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Quote:
Originally Posted by David McBean View Post
In the limiting case, zero power is required to drive an infinite number of speakers - assuming no losses
that's the part that shows that taking account of the passband of the group cannot be ignored.

You get +3dB by doubling up the speakers due to cone area or mouth area or more efficient air coupling or whatever, but only over a limited bandwidth.

Ignore that limited bandwidth condition and one comes in with the >>100% efficient speaker array.
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Old 9th January 2012, 02:47 PM   #1320
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Quote:
Originally Posted by David McBean View Post
Would you be comfortable with the proposed new multiple speakers model - that is, seeing a constant +6dB increase across the entire frequency range for two speakers connected in parallel, compare to a single speaker?

At the moment, you see +6dB at low frequencies and +3dB at high frequencies.
Oh, heck, David, I've been happy with Hornresp since I first started using it in 2000. Before that, I was really blind until I built a physical model and tested it. Everything was empirical for me until I started using your program.

Hornresp allowed me to see the power response, to see where there was ripple, and that was then, and still is today, the most useful feature. I never expected it to tell me the exact SPL, or to incorporate the effects of directivity, although I realize those are things it does very well today. But there are things that are very difficult or impossible to simulate in a lumped parameter model like this, things like cone breakup and the shift from small signal to large signal behavior. There are a lot of variables to juggle, and some of them are non-linear. So the fact that it works as well as it does is incredibly helpful. It is probably one of the top three loudspeaker modeling tools I use, definitely number one on my list for horn simulations.

But I guess that doesn't help you with regard to feedback. To say "I'm happy with it" doesn't give you a vote whether to keep it sloping 3dB or to make it increase by a constant 6dB across the board when connecting horns in parallel. I guess I'd have to say I'm with Andrew here. I don't think using a straight 6dB bump when doubling horns is the best approach. Maybe 3dB is a smidge too much, but then again, maybe not. You've seen several datasets that show the same trend, and it's at least 2dB, even with large horns. Seems like smaller horns show this effect even more, but I haven't scrutinized them. Might be worth lining them all up, side-by-side like Djim did, to look at them closer.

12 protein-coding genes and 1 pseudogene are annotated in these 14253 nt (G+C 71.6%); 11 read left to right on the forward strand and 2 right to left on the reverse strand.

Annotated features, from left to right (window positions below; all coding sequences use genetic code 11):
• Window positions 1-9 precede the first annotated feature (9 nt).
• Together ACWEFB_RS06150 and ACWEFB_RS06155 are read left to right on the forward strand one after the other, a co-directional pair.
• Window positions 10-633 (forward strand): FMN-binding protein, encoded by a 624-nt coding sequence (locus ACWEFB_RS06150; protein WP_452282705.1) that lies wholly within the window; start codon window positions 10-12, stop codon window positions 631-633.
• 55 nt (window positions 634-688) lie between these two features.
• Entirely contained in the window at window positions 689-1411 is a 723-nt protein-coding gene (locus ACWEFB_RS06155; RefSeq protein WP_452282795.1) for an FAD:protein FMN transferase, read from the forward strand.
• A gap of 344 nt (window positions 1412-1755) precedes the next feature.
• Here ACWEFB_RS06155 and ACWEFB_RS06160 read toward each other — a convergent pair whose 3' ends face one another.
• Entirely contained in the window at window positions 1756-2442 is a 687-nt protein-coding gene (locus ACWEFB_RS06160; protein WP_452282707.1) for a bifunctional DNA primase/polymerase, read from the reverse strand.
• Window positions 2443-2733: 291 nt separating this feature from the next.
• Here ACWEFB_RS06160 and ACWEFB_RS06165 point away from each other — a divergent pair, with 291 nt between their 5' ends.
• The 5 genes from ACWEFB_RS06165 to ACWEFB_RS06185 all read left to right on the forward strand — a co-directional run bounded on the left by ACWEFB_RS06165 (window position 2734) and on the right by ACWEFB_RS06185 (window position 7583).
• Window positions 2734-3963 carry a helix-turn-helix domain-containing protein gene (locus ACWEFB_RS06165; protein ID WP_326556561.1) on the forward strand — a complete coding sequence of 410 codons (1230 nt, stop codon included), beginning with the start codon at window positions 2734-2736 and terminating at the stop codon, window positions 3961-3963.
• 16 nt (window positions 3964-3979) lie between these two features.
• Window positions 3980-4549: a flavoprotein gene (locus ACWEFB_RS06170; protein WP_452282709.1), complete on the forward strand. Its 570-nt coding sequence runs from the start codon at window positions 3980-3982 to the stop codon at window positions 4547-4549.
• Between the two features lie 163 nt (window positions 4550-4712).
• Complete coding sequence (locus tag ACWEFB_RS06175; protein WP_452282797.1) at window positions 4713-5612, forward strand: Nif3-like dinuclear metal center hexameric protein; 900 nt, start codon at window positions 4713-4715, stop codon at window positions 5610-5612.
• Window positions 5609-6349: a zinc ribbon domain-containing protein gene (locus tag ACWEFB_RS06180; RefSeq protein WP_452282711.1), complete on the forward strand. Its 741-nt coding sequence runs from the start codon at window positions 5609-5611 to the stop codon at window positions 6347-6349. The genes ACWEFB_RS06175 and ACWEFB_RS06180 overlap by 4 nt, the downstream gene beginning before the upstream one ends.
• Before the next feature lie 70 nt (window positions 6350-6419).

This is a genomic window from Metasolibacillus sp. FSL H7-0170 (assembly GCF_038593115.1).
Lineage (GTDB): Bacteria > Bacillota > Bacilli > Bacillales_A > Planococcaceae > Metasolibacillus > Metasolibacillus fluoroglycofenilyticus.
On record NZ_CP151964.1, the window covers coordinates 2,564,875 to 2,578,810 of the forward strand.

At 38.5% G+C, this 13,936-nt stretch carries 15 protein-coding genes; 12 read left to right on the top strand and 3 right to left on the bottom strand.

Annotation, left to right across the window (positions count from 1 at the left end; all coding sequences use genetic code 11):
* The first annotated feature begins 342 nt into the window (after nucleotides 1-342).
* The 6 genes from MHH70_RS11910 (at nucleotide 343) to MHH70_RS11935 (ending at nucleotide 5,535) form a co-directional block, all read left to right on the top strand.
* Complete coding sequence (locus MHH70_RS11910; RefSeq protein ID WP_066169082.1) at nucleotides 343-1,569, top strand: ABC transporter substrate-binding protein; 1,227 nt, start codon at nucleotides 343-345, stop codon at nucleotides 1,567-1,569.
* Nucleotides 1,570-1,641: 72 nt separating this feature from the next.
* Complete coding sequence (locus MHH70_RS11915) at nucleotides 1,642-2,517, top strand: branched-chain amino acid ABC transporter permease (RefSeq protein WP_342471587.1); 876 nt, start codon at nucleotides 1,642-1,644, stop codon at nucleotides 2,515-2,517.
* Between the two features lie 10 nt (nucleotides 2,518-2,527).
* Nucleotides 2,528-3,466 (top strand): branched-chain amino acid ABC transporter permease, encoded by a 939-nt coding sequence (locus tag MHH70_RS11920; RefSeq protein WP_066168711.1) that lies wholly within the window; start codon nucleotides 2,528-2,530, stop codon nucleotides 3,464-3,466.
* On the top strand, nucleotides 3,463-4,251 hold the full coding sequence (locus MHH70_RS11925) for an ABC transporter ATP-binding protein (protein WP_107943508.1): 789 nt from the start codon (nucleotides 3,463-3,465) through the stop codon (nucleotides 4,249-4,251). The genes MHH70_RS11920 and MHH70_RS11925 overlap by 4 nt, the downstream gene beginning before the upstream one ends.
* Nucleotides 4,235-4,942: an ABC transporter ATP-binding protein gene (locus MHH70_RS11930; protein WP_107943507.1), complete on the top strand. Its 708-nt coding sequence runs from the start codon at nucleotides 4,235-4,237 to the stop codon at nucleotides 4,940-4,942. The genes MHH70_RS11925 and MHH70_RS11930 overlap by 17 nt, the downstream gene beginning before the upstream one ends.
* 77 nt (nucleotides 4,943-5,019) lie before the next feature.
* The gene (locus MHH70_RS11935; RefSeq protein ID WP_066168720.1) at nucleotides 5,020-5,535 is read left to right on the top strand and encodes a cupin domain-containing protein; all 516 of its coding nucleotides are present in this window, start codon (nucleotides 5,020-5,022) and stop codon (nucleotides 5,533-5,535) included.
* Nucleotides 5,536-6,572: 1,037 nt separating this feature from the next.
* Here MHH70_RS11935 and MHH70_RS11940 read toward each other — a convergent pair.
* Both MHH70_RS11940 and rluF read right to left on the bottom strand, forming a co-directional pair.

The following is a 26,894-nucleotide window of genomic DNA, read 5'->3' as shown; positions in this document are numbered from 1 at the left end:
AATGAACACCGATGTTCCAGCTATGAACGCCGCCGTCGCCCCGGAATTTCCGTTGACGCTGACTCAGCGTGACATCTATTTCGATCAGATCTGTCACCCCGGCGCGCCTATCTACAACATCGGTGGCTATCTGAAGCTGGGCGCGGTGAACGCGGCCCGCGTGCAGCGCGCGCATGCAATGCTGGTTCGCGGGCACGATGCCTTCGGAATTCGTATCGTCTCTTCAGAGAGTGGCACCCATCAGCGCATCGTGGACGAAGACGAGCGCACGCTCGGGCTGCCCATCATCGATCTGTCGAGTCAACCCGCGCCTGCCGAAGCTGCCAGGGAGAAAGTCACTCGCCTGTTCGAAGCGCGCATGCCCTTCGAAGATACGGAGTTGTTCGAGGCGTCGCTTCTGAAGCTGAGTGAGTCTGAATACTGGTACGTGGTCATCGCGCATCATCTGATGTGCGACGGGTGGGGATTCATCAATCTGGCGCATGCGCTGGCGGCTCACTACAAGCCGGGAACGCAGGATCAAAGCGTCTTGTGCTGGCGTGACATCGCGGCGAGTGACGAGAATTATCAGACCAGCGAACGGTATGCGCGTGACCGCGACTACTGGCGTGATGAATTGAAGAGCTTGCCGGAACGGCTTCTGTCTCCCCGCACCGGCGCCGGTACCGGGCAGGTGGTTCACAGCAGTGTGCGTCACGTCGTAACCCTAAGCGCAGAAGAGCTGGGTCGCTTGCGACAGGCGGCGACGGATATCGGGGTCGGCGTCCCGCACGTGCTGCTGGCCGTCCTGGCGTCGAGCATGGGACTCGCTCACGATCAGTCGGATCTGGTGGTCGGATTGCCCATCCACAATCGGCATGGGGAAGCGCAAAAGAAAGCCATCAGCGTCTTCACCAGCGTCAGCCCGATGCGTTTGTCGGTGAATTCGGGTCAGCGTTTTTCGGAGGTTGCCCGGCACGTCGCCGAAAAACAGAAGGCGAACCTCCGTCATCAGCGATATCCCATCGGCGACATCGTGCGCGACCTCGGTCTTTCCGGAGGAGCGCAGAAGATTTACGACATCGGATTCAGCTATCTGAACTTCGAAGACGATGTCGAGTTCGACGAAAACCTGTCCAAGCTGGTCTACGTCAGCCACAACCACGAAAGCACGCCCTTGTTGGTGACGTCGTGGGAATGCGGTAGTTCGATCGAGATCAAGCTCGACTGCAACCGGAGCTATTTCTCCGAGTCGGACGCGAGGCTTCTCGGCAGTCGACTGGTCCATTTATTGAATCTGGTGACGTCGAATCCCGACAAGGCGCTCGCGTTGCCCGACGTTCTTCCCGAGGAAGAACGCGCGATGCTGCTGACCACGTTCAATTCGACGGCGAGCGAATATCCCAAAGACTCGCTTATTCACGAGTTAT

There's definitely an effect (or set of effects) that cause bass to get more increase (or higher frequencies to get less increase) when grouping basshorns closely together. My thinking is it's one or more of these three things, or perhaps a combination of all of them:

1. Mouth size getting closer to acoustical scale at LF (causing an efficiency increase at LF)
2. Reduced summing at HF because of acoustic distance (causing phase/summing reduction at HF)
3. Shift in the movement of the acoustic center (causing distance to change as a function of frequency)

I suppose the best approach would be to do more analysis to see which of these effects made the most difference, or if they all have to be calculated in the model. It would require the sizes and positions of the sound sources to be entered, and a set of formula that expressed these conditions to be applied. But I think that unless and until this kind of analysis can be done, probably a hard-coded "fudge factor" can be used. I don't think it should be 6dB across the board, nor do I think it should be necessarily a 3dB slope. I think it might make sense to examine the data that you have, and see if a interpolated value that takes mouth size into account could be used. Something like maybe 3dB slope increase for very small horns and less for larger horns. My idea here is that smaller horns will gain more by clustering, and larger horns might gain less.

Don't know if that's even 2 worth, but it is Monday morning, after all.

Did I tell you thanks again for such a useful program?
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Last edited by Wayne Parham; 9th January 2012 at 02:50 PM.